One of the best ways to use social proof is with stories. And it’s very easy to do. Simply tell your prospects a relevant story about one of your happy customers who got great results from using your product or service. By “relevant,” I mean a story that your prospects can relate to – a story about someone who is similar to them in some way. They might be the same age, have the same circumstances, or have the same problem.


I sell investment properties, and I was recently talking to a couple who are both 60 years old. I told them a story about another client of mine who is also 60. I explained how that client (on the advice of his accountant) had purchased three investment properties from me … and doubled the value of his investment in less than three years.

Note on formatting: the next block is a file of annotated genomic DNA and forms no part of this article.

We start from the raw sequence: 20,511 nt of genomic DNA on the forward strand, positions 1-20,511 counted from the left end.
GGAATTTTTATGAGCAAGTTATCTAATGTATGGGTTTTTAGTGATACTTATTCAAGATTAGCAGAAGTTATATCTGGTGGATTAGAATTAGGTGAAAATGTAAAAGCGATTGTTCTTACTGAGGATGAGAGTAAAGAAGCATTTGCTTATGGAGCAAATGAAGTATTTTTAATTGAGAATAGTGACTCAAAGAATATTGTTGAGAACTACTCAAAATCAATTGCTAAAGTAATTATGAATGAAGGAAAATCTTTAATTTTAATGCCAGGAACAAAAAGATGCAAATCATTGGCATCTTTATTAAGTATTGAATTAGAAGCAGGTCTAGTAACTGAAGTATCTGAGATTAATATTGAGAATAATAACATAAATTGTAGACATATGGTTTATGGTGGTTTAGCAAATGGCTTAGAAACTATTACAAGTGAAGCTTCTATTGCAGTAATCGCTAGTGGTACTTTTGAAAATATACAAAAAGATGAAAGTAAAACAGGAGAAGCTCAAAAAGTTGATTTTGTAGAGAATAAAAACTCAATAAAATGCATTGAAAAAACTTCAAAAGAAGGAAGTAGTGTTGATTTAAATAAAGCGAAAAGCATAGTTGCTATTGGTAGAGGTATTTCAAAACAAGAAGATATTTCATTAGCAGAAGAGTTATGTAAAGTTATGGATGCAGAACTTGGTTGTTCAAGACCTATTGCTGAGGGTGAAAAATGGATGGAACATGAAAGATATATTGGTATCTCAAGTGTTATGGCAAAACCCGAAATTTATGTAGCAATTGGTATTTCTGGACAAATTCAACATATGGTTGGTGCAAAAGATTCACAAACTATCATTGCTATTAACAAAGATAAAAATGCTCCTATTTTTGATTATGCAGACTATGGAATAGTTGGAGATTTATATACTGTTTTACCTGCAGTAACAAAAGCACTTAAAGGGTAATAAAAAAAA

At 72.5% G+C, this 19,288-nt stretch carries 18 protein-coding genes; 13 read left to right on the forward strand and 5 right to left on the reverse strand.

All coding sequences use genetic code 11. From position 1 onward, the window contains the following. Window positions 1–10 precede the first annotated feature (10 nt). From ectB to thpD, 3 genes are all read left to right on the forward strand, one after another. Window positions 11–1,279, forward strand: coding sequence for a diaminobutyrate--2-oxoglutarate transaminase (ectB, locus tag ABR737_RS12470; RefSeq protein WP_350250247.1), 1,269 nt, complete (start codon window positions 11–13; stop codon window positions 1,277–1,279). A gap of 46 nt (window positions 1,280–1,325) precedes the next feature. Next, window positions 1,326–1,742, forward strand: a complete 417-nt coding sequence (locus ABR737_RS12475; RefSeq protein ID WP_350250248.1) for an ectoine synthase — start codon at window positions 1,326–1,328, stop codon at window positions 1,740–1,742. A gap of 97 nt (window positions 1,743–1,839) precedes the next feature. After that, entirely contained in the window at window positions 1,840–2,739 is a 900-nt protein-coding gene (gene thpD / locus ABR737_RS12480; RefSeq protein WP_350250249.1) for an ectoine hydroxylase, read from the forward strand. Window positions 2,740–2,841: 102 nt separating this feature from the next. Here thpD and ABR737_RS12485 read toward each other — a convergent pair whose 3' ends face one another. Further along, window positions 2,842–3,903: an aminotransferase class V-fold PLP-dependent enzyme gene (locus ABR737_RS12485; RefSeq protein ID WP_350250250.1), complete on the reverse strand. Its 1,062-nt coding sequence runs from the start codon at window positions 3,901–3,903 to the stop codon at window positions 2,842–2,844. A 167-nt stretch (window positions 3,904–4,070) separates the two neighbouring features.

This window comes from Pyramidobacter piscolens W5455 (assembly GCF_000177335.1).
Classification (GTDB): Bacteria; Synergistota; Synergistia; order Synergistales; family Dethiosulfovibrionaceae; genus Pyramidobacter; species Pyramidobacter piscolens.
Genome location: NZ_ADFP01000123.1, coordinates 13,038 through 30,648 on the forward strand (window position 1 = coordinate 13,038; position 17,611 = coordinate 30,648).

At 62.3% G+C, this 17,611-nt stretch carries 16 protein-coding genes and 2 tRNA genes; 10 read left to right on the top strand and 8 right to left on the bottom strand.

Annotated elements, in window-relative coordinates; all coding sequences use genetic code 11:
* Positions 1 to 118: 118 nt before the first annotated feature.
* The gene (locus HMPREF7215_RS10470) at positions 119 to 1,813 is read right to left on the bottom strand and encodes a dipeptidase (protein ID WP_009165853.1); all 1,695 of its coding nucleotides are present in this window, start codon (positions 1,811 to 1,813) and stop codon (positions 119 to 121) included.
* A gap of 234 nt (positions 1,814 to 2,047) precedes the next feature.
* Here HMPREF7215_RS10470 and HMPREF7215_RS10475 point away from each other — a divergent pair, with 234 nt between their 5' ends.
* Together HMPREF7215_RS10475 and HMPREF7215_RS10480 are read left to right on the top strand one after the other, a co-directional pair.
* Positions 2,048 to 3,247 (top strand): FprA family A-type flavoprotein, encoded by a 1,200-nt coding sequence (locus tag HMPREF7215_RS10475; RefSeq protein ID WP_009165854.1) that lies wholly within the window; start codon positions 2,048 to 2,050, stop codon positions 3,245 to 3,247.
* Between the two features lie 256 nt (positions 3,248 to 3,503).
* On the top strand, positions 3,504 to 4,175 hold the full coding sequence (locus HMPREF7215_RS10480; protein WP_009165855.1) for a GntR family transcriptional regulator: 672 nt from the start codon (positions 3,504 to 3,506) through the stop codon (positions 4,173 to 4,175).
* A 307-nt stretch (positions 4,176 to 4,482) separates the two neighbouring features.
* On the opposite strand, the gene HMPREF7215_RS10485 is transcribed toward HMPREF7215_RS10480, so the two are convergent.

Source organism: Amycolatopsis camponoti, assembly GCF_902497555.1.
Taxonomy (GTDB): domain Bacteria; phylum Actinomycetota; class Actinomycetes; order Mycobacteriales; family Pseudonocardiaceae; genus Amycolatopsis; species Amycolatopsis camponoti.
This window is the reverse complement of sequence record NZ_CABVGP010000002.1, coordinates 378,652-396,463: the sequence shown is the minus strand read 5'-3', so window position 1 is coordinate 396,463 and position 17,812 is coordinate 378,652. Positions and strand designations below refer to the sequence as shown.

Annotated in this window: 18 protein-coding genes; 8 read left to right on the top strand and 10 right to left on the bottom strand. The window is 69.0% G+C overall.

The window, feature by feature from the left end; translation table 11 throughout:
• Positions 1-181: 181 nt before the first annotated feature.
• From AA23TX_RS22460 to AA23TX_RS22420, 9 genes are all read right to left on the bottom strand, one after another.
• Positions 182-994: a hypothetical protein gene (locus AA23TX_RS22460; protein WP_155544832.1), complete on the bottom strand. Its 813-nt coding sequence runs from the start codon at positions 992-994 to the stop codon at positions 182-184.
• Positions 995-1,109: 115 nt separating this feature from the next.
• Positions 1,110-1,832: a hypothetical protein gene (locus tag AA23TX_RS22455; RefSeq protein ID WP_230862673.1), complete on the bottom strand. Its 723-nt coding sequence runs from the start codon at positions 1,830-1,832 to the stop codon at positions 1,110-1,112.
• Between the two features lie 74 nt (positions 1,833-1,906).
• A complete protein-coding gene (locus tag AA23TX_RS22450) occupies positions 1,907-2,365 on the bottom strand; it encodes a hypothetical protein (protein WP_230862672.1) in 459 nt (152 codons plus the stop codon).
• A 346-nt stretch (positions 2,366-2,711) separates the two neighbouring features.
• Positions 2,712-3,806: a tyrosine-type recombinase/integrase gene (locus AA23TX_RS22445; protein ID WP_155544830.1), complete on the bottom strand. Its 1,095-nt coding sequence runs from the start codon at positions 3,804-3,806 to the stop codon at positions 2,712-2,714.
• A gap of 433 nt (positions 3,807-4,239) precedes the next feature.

The couple I was talking to related to my story because it was about someone who was about the same age. They went on to become happy clients.

2. Using stories to reduce a prospect’s fears

Fear stops many prospects from buying a product or service. It might be the fear of paying too much, getting something that doesn’t work, making a mistake, or even being criticised for making the purchase.

You can allay their fears by telling them a story about a customer who had concerns about using your product or service. But that customer went ahead and bought it … and enjoyed a number of benefits.


When I used to sell training seminars, a number of them were largely video-based. Attendees would watch 10-12 hours of videos over a two-day period. Many potential clients were afraid that watching 10-12 hours of videos would be boring … and also very tiring.